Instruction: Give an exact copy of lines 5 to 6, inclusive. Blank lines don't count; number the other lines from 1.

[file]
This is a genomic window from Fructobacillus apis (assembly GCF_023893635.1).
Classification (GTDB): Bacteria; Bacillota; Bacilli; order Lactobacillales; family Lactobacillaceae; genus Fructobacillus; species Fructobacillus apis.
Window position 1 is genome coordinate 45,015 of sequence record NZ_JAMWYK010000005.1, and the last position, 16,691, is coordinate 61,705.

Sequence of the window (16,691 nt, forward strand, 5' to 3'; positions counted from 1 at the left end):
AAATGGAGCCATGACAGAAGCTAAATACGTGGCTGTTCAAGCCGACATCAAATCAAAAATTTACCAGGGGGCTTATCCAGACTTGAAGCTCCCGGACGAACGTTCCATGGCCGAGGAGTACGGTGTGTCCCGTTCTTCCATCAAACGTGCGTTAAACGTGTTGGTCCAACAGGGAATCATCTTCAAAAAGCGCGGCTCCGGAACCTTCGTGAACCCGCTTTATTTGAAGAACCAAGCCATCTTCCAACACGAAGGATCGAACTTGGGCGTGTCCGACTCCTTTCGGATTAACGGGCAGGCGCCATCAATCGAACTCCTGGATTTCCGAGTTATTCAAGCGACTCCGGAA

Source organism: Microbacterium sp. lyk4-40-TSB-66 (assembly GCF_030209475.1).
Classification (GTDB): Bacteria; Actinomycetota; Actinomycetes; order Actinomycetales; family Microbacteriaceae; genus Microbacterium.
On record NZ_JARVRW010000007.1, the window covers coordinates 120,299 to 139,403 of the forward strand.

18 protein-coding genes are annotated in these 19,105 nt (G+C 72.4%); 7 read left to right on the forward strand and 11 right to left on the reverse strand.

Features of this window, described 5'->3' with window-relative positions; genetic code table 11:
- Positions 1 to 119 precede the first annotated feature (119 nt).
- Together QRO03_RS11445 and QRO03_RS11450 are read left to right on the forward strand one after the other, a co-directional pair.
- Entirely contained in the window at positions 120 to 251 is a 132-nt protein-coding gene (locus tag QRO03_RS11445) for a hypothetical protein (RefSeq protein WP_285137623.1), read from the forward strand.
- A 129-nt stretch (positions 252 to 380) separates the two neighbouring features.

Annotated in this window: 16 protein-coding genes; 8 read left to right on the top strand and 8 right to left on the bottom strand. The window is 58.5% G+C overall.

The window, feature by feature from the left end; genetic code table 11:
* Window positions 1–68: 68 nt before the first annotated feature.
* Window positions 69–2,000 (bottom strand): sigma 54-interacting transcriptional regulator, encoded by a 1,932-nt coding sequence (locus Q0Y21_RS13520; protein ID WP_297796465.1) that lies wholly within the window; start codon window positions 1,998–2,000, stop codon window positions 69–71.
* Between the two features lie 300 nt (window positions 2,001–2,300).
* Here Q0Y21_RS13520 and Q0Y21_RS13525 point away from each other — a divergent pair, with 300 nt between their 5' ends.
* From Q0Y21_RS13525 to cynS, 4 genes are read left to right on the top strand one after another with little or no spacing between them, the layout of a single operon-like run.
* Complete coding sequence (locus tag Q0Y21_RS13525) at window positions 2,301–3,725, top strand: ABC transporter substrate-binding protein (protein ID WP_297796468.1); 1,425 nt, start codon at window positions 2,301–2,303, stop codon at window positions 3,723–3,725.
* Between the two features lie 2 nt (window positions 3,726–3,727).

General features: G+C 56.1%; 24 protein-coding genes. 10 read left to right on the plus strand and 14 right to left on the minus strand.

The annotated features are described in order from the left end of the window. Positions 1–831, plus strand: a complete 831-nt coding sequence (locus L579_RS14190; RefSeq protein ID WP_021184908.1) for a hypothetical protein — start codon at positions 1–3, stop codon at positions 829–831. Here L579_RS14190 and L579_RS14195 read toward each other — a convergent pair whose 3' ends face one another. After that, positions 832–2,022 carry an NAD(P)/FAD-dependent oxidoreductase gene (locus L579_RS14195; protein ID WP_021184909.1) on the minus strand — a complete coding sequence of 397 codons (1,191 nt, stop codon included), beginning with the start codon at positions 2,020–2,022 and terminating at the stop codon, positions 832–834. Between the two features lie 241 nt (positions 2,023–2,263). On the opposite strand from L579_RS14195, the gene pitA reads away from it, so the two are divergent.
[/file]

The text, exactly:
AAATGGAGCCATGACAGAAGCTAAATACGTGGCTGTTCAAGCCGACATCAAATCAAAAATTTACCAGGGGGCTTATCCAGACTTGAAGCTCCCGGACGAACGTTCCATGGCCGAGGAGTACGGTGTGTCCCGTTCTTCCATCAAACGTGCGTTAAACGTGTTGGTCCAACAGGGAATCATCTTCAAAAAGCGCGGCTCCGGAACCTTCGTGAACCCGCTTTATTTGAAGAACCAAGCCATCTTCCAACACGAAGGATCGAACTTGGGCGTGTCCGACTCCTTTCGGATTAACGGGCAGGCGCCATCAATCGAACTCCTGGATTTCCGAGTTATTCAAGCGACTCCGGAA

Source organism: Microbacterium sp. lyk4-40-TSB-66 (assembly GCF_030209475.1).